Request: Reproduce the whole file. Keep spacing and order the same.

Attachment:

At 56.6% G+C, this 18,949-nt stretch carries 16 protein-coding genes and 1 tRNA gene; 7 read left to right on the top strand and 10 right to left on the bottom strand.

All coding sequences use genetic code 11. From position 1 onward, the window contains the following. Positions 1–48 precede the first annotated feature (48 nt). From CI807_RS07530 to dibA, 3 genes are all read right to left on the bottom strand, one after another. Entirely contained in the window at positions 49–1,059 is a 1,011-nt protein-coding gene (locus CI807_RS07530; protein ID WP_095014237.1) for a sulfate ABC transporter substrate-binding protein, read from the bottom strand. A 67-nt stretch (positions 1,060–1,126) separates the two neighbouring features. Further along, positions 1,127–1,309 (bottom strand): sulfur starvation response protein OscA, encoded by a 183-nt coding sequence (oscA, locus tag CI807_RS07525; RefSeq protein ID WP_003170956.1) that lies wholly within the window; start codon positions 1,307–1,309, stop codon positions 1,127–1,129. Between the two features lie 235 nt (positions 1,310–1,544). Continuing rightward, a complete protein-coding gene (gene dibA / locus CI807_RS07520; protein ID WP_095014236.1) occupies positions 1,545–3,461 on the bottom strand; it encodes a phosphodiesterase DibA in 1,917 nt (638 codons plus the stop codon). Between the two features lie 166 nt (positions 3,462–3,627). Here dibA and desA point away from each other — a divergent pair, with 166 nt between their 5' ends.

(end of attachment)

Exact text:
At 56.6% G+C, this 18,949-nt stretch carries 16 protein-coding genes and 1 tRNA gene; 7 read left to right on the top strand and 10 right to left on the bottom strand.

All coding sequences use genetic code 11. From position 1 onward, the window contains the following. Positions 1–48 precede the first annotated feature (48 nt). From CI807_RS07530 to dibA, 3 genes are all read right to left on the bottom strand, one after another. Entirely contained in the window at positions 49–1,059 is a 1,011-nt protein-coding gene (locus CI807_RS07530; protein ID WP_095014237.1) for a sulfate ABC transporter substrate-binding protein, read from the bottom strand. A 67-nt stretch (positions 1,060–1,126) separates the two neighbouring features. Further along, positions 1,127–1,309 (bottom strand): sulfur starvation response protein OscA, encoded by a 183-nt coding sequence (oscA, locus tag CI807_RS07525; RefSeq protein ID WP_003170956.1) that lies wholly within the window; start codon positions 1,307–1,309, stop codon positions 1,127–1,129. Between the two features lie 235 nt (positions 1,310–1,544). Continuing rightward, a complete protein-coding gene (gene dibA / locus CI807_RS07520; protein ID WP_095014236.1) occupies positions 1,545–3,461 on the bottom strand; it encodes a phosphodiesterase DibA in 1,917 nt (638 codons plus the stop codon). Between the two features lie 166 nt (positions 3,462–3,627). Here dibA and desA point away from each other — a divergent pair, with 166 nt between their 5' ends.